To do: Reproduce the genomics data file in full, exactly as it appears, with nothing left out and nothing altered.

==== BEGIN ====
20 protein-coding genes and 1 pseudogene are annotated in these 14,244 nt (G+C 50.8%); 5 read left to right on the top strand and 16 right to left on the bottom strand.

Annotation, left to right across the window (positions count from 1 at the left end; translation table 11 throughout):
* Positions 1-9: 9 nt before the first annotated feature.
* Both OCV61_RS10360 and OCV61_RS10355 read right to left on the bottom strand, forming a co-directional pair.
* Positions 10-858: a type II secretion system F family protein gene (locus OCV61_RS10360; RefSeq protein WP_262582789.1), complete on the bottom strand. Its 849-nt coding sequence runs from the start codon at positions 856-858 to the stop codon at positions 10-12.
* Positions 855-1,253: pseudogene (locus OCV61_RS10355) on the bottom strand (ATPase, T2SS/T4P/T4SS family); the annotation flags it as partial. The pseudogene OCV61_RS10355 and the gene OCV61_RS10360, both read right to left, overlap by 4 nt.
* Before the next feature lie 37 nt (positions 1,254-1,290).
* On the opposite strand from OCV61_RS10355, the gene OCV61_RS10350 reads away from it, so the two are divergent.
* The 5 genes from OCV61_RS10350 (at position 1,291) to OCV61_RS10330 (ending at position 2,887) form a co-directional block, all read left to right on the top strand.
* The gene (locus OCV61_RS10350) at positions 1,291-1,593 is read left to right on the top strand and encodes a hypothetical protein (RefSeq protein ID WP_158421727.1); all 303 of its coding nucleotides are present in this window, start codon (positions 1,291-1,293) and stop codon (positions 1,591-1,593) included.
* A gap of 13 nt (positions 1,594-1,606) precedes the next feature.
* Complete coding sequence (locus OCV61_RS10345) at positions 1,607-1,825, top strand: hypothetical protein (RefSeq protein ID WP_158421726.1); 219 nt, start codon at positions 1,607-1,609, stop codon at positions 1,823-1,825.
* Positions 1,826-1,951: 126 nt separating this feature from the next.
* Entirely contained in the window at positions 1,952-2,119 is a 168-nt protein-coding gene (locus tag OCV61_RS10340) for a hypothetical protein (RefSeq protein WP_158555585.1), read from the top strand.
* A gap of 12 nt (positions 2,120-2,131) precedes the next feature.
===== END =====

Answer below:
20 protein-coding genes and 1 pseudogene are annotated in these 14,244 nt (G+C 50.8%); 5 read left to right on the top strand and 16 right to left on the bottom strand.

Annotation, left to right across the window (positions count from 1 at the left end; translation table 11 throughout):
* Positions 1-9: 9 nt before the first annotated feature.
* Both OCV61_RS10360 and OCV61_RS10355 read right to left on the bottom strand, forming a co-directional pair.
* Positions 10-858: a type II secretion system F family protein gene (locus OCV61_RS10360; RefSeq protein WP_262582789.1), complete on the bottom strand. Its 849-nt coding sequence runs from the start codon at positions 856-858 to the stop codon at positions 10-12.
* Positions 855-1,253: pseudogene (locus OCV61_RS10355) on the bottom strand (ATPase, T2SS/T4P/T4SS family); the annotation flags it as partial. The pseudogene OCV61_RS10355 and the gene OCV61_RS10360, both read right to left, overlap by 4 nt.
* Before the next feature lie 37 nt (positions 1,254-1,290).
* On the opposite strand from OCV61_RS10355, the gene OCV61_RS10350 reads away from it, so the two are divergent.
* The 5 genes from OCV61_RS10350 (at position 1,291) to OCV61_RS10330 (ending at position 2,887) form a co-directional block, all read left to right on the top strand.
* The gene (locus OCV61_RS10350) at positions 1,291-1,593 is read left to right on the top strand and encodes a hypothetical protein (RefSeq protein ID WP_158421727.1); all 303 of its coding nucleotides are present in this window, start codon (positions 1,291-1,293) and stop codon (positions 1,591-1,593) included.
* A gap of 13 nt (positions 1,594-1,606) precedes the next feature.
* Complete coding sequence (locus OCV61_RS10345) at positions 1,607-1,825, top strand: hypothetical protein (RefSeq protein ID WP_158421726.1); 219 nt, start codon at positions 1,607-1,609, stop codon at positions 1,823-1,825.
* Positions 1,826-1,951: 126 nt separating this feature from the next.
* Entirely contained in the window at positions 1,952-2,119 is a 168-nt protein-coding gene (locus tag OCV61_RS10340) for a hypothetical protein (RefSeq protein WP_158555585.1), read from the top strand.
* A gap of 12 nt (positions 2,120-2,131) precedes the next feature.